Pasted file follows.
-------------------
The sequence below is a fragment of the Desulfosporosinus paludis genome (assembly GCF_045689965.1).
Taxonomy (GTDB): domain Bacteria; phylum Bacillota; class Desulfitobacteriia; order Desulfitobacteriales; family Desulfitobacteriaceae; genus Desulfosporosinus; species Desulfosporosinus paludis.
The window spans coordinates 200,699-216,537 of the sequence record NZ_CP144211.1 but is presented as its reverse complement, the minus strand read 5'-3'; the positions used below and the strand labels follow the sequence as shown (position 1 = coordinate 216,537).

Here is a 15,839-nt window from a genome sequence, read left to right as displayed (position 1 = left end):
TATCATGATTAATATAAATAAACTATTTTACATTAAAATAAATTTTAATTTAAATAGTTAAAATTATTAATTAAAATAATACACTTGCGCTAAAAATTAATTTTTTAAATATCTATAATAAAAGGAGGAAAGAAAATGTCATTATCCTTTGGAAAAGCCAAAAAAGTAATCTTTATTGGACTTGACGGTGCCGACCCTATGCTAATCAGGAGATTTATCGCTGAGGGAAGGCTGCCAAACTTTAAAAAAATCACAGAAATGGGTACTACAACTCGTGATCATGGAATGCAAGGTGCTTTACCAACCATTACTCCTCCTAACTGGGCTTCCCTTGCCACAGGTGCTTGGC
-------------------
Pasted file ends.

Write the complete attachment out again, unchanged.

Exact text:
The sequence below is a fragment of the Desulfosporosinus paludis genome (assembly GCF_045689965.1).
Taxonomy (GTDB): domain Bacteria; phylum Bacillota; class Desulfitobacteriia; order Desulfitobacteriales; family Desulfitobacteriaceae; genus Desulfosporosinus; species Desulfosporosinus paludis.
The window spans coordinates 200,699-216,537 of the sequence record NZ_CP144211.1 but is presented as its reverse complement, the minus strand read 5'-3'; the positions used below and the strand labels follow the sequence as shown (position 1 = coordinate 216,537).

Here is a 15,839-nt window from a genome sequence, read left to right as displayed (position 1 = left end):
TATCATGATTAATATAAATAAACTATTTTACATTAAAATAAATTTTAATTTAAATAGTTAAAATTATTAATTAAAATAATACACTTGCGCTAAAAATTAATTTTTTAAATATCTATAATAAAAGGAGGAAAGAAAATGTCATTATCCTTTGGAAAAGCCAAAAAAGTAATCTTTATTGGACTTGACGGTGCCGACCCTATGCTAATCAGGAGATTTATCGCTGAGGGAAGGCTGCCAAACTTTAAAAAAATCACAGAAATGGGTACTACAACTCGTGATCATGGAATGCAAGGTGCTTTACCAACCATTACTCCTCCTAACTGGGCTTCCCTTGCCACAGGTGCTTGGC